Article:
For years I sat at a desk near my Alienware Steam machine. It wasn’t used for anything, and I’m not sure if it worked, but it was a constant reminder that not every idea will work, no matter how good it turns out or how much the company supports it. That should be enough warning as to why I’ve been reluctant to put all my eggs in the SteamPal basket long before we officially know they exist – but I am, because truly You want to believe in the concept.
Valve is a surprisingly small company that loves to experiment. Wetting has produced some pretty amazing hardware – the valve indicator – as well as notable failures like the Steam Machine. You win a little and you lose a little. Valve has a proven track record of throwing projects against the wall and seeing if they stick.
What would make SteamPal successful, especially in a market where mobile games are arguably well covered by Nintendo? Earlier this week, Alan Dexter posted his opinion of Onexplayer, a Switch-like gaming laptop that received more than $1 million in funding within a few days of an Indiegogo crowdfunding campaign.
“A great touch portable gaming machine to just pick up and play with,” Alan wrote in his Onexplayer review. “It seems to have a place for it in the PC gaming scene, and that should be considered a success, even if that version doesn’t exist yet.”
I took Onexplayer briefly for a test drive in Forza Horizon 4, and it really looks like a good proof of concept. The job is there, for the most part, but it does require quite a bit of polishing to use as a stray when you’re out and about on a Nintendo Switch.
“I really want to love Onexplayer.” Alan concludes. “It does a lot right. But it falls a little too short in the graphics department for my taste. It’s as if One-netbook thinks Intel’s hype for the Tiger Lake Xe graphics is too much. If we can get that fill of a rumored AMD Zen 3 And RDNA 2-powered APUs Rembrandt, I’d be more interested – although they won’t be due until the beginning of 2022, so I’ll have to wait for that.”
It’s not quite Rembrandt but SteamPal now Rumored to come packing AMD Van Gogh APU With Zen 2 CPU cores and RDNA 2 GPU. That’s still pretty speculative at this time, but Alan probably won’t wait long for something not far from the ideal.
There are many devices that are similar to Onexplayer as well: GPD Win 3, Aya Neo, Alienware Project UFO, Lenovo Lavi Mini, to name a few. Any of them might find the right formula to make portable and native PC gaming a reality. This means that the future of laptop gaming doesn’t just rest on Valve’s shoulders, and it shouldn’t be.
But Valve might be a good fit for manual concept testing on a larger scale. It is, after all, a company that is at least willing to split some of its millions on any new idea that elicits wrath at any moment.
It’s the company that makes you say “Who, Valve?” Whenever they announce something. And it will go one of two ways after that: Either you end up with, “This actually works surprisingly well” or more pessimistically “I can see what they were after…”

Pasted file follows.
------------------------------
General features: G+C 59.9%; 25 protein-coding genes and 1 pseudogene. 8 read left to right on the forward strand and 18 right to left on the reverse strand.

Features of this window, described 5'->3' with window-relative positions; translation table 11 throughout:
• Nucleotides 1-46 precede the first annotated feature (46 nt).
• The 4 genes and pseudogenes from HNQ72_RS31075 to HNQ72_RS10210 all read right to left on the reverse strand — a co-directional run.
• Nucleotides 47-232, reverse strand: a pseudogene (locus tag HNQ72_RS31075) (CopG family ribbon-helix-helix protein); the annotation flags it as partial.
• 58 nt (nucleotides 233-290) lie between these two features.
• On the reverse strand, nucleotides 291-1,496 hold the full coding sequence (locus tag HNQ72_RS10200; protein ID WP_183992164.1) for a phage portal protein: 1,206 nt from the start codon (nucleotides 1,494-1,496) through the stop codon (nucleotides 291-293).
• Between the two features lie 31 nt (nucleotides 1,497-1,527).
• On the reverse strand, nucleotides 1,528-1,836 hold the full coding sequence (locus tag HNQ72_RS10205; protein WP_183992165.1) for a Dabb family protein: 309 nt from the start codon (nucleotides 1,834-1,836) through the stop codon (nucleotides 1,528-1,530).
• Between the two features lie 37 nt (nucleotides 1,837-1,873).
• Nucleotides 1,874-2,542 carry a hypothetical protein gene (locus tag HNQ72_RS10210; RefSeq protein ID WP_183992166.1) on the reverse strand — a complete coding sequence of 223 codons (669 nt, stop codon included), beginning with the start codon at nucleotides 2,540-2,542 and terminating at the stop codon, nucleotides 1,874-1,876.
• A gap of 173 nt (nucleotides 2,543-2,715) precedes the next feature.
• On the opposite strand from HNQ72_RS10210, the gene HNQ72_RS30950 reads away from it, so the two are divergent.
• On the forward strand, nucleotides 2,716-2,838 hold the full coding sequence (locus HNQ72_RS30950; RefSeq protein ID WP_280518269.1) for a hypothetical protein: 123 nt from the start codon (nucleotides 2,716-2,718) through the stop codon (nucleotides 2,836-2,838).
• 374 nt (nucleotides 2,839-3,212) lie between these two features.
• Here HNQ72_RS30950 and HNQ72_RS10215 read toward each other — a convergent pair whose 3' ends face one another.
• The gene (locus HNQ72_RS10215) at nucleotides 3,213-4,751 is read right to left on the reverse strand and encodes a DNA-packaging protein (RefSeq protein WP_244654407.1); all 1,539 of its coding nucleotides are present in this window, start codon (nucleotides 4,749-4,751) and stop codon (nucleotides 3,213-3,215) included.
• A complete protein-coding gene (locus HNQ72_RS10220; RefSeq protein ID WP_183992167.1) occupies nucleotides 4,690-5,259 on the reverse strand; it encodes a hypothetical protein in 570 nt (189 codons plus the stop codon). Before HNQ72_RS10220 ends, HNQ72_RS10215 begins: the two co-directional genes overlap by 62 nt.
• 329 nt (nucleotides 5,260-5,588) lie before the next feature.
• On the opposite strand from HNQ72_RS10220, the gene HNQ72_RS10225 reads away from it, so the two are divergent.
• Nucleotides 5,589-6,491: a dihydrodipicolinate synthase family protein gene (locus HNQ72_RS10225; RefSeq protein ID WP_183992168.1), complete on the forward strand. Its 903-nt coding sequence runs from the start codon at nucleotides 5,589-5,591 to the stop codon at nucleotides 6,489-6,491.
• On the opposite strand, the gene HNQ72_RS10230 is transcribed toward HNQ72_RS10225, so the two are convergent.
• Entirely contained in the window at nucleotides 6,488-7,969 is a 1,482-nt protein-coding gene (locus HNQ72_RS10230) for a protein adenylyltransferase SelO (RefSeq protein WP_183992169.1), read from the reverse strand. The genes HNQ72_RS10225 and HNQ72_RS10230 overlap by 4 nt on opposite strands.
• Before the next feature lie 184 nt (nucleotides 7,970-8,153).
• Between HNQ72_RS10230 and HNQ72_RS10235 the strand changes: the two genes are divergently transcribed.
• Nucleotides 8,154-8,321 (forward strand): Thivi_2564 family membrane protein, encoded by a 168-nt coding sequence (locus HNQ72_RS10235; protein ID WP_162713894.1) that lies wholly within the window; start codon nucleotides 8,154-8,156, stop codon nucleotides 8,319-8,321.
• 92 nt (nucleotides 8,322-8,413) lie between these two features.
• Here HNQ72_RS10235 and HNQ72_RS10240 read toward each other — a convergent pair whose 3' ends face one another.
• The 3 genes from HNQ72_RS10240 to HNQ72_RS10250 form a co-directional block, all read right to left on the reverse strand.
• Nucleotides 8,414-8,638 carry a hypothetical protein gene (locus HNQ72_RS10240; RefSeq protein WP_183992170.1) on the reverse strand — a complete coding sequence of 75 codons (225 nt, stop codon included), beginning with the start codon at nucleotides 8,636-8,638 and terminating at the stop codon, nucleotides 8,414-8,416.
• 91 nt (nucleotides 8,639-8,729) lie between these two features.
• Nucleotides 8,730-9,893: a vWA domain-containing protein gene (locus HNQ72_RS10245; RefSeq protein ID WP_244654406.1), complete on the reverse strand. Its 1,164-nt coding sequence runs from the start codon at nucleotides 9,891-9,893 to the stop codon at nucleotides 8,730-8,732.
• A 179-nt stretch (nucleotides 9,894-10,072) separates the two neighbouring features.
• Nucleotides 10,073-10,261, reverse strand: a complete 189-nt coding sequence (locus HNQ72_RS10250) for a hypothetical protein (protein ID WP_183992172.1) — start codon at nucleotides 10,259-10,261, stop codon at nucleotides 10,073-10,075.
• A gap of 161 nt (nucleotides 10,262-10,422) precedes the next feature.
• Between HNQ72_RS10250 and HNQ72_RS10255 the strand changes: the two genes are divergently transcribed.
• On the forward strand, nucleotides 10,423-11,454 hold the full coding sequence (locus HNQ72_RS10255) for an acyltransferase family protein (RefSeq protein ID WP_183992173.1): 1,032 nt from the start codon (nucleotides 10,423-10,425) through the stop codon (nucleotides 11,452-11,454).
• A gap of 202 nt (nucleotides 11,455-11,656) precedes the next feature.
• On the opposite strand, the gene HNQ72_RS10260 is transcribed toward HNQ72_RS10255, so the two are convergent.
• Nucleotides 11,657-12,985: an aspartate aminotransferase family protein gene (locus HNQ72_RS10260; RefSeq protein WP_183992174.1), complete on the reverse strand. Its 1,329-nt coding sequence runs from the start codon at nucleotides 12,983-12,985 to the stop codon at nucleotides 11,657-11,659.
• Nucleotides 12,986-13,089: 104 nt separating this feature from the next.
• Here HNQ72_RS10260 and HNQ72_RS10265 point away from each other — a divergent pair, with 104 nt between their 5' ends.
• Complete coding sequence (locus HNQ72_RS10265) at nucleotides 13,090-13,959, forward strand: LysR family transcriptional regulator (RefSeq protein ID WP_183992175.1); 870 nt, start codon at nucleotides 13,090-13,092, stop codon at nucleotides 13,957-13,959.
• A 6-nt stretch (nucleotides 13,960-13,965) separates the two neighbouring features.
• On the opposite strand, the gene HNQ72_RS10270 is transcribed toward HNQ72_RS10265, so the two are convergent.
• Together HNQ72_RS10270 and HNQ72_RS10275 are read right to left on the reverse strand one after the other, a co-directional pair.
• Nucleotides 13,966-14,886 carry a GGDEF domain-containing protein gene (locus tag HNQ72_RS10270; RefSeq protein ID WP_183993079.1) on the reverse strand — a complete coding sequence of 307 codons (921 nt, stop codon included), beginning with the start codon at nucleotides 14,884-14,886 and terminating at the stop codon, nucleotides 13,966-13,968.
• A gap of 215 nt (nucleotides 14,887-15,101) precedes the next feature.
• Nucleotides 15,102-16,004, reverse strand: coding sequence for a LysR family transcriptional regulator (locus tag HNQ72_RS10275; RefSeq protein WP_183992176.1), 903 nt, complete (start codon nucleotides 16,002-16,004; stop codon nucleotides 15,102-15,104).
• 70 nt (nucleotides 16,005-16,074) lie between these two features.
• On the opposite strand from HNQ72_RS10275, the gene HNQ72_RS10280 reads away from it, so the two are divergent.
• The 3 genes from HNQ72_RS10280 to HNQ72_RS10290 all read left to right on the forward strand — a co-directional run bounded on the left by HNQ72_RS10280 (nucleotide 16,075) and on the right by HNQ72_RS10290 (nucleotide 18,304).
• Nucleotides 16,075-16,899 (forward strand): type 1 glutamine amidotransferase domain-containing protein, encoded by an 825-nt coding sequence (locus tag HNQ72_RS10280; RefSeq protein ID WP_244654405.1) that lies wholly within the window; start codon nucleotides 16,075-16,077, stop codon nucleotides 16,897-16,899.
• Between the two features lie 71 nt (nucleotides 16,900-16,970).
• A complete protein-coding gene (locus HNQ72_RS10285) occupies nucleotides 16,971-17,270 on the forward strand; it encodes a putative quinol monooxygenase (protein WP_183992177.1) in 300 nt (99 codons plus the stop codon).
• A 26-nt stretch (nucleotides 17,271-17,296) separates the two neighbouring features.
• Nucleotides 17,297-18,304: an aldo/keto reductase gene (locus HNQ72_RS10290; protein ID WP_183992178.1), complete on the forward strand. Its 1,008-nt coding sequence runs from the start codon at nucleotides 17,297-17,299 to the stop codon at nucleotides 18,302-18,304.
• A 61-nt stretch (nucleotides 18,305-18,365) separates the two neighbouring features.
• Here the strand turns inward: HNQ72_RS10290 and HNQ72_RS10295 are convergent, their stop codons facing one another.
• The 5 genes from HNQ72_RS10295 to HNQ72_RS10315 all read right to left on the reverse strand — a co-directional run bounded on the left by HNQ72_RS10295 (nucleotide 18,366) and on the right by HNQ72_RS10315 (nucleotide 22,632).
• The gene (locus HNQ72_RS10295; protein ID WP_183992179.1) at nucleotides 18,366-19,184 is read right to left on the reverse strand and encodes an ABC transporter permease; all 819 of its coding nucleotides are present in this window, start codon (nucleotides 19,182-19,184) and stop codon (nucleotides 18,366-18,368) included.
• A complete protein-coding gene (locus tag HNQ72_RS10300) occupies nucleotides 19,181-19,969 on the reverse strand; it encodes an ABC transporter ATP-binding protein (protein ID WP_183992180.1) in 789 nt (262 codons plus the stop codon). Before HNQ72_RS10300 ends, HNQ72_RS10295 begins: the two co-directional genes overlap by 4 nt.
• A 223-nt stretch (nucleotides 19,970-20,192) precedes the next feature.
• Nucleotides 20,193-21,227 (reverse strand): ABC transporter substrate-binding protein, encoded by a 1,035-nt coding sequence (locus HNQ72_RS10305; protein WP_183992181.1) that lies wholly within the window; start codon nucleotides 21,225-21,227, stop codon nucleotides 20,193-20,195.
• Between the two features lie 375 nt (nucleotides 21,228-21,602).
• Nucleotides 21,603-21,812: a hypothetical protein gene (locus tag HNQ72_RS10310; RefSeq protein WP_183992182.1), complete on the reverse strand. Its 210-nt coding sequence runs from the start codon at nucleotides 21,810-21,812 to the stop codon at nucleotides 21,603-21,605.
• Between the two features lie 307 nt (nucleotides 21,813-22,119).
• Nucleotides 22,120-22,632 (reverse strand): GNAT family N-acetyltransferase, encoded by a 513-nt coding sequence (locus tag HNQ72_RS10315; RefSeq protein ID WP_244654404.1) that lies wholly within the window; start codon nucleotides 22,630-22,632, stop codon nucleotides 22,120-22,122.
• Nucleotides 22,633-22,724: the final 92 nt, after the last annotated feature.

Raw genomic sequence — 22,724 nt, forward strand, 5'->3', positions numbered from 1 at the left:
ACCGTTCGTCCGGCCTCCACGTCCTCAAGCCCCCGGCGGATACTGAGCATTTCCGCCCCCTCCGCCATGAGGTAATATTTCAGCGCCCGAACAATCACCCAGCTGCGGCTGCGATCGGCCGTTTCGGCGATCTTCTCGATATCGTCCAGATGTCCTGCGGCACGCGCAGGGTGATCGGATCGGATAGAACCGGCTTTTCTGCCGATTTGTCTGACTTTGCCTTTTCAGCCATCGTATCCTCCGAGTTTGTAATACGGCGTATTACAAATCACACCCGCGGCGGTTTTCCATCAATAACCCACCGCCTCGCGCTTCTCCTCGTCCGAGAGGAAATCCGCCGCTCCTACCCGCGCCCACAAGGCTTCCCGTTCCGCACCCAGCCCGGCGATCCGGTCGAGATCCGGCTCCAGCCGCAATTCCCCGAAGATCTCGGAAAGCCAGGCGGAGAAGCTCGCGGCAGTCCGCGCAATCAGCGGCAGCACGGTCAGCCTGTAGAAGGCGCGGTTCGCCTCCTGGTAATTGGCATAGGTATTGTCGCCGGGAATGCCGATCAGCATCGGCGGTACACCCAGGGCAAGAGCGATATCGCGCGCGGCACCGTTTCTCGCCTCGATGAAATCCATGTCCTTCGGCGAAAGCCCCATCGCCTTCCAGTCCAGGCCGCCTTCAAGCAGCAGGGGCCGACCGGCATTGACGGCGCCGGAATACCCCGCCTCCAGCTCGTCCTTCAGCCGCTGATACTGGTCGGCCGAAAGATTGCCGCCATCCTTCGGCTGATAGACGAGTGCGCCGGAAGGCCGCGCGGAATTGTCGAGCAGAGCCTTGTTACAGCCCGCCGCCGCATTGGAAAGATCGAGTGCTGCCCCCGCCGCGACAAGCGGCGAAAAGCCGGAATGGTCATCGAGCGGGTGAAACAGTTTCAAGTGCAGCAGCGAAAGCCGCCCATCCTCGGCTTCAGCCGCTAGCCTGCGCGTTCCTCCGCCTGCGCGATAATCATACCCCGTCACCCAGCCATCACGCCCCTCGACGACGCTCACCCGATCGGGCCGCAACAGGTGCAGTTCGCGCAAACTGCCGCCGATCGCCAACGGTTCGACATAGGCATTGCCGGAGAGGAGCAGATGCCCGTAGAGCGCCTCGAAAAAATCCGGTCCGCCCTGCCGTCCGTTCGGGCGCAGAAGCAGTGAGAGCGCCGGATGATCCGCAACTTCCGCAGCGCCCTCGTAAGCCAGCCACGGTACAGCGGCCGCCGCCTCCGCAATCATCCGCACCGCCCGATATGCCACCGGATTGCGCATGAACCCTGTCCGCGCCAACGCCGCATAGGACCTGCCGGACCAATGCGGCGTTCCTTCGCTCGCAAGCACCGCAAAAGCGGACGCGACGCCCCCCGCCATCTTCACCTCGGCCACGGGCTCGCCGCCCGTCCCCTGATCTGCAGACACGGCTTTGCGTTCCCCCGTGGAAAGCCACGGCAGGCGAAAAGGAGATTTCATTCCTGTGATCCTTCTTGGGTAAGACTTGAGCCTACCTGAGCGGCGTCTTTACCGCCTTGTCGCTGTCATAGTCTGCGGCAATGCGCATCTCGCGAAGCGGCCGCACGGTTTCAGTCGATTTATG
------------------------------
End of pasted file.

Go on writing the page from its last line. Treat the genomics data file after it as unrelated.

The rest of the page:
While those sentiments may conjure up images of Valve’s Skeletal VR hand-tracking, it’s actually Valve Index’s over-ear speakers that are a personal example of going back to a time when it went well for the company. Exceptionally good, actually. I initially thought VR headsets’ unique approach to built-in audio would make me yearn for a pair of headphones to immerse myself more in the action, however one on the Valve Index sold me out might be the best VR audio solution to date.
The Valve Index in its entirety is a statement piece for the company’s hardware aspirations and proof it can totally provide.
But Valve’s VR headset isn’t cheap, and even a Linux machine running an AMD APU can make your bank account cry if Valve wants to. But hey, someone is going to try to push gaming laptop into the mainstream, in terms of price and functionality, and it might just take the support of a big company like Valve to do that.
Perhaps the biggest question for gaming laptops is whether you really need a powerful gaming machine in your bulky pockets when you have a Nintendo Switch. But I suppose it just takes your favorite game to be a PC exclusive to win that battle. Plus, there’s the added benefit of having multi-year PC libraries available right away for many people, rather than a bespoke store with exorbitant price tags for repurchase. The value of that alone to current PC gamers would be huge.
Then you have to try to get PC gamers away from your laptop to a gaming machine specifically designed for this. I feel like this might be the hardest part of all, and it would take the most nitty-gritty in price, battery and performance.
Whether Valve will be a handheld PC to buy in a year or two, no one can say. We can’t even say for sure whether or not Valve will be manually launched during that time, Gabe Newell’s unofficial comments. But even the interest of a major player like him could be an adrenaline shot for the compact mobile market, and that should give avid gamers more hope of playing the best PC games away from the office.